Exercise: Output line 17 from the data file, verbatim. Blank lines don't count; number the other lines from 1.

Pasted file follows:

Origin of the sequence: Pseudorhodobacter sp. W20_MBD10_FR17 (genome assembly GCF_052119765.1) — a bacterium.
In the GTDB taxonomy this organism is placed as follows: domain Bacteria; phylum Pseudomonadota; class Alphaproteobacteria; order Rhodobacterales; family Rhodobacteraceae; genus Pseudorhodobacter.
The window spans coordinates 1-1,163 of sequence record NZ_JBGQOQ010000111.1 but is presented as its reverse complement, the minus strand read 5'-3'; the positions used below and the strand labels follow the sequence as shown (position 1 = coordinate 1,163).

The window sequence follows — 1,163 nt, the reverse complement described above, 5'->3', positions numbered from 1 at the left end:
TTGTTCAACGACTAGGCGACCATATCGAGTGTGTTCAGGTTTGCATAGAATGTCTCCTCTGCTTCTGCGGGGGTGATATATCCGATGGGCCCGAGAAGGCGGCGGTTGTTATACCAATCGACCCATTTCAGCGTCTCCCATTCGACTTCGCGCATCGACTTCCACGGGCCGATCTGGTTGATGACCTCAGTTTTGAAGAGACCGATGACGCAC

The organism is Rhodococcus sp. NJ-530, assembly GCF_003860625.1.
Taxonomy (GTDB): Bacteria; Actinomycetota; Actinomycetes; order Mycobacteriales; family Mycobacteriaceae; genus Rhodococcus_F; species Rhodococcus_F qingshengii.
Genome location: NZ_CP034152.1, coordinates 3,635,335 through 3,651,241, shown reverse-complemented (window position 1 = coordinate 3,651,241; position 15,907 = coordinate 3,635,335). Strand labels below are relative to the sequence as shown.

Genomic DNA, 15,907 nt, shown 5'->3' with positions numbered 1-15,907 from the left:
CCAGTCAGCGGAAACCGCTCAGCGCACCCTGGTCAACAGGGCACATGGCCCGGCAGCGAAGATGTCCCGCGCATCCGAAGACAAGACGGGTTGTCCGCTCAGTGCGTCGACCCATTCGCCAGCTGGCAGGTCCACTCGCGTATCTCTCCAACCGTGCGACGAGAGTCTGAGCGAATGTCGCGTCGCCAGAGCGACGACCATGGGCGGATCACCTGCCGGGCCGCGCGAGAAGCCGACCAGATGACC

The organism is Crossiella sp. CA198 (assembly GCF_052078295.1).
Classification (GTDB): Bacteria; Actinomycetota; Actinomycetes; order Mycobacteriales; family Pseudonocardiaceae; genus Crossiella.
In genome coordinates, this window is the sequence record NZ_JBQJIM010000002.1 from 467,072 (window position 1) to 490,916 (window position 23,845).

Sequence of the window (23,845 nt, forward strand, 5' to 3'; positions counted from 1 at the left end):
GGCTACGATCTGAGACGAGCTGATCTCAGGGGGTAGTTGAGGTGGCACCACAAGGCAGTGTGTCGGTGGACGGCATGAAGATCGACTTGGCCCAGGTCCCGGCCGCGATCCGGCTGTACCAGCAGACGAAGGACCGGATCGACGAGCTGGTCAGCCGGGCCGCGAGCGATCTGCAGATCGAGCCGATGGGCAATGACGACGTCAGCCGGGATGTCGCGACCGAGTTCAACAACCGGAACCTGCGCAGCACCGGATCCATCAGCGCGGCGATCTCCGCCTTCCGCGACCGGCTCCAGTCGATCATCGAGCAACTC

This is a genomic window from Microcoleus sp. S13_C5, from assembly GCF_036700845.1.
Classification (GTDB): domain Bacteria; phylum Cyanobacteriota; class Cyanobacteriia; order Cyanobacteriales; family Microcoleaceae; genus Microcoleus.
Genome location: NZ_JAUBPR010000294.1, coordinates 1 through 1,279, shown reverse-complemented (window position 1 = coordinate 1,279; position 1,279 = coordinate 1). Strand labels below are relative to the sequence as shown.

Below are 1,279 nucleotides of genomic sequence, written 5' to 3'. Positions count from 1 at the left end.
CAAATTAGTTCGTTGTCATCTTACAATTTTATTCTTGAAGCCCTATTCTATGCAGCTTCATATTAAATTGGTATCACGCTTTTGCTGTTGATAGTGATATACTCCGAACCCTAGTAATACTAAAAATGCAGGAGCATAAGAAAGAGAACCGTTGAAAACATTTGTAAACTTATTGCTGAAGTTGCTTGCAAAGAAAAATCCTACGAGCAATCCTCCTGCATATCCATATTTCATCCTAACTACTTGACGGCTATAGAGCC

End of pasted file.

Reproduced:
Classification (GTDB): domain Bacteria; phylum Cyanobacteriota; class Cyanobacteriia; order Cyanobacteriales; family Microcoleaceae; genus Microcoleus.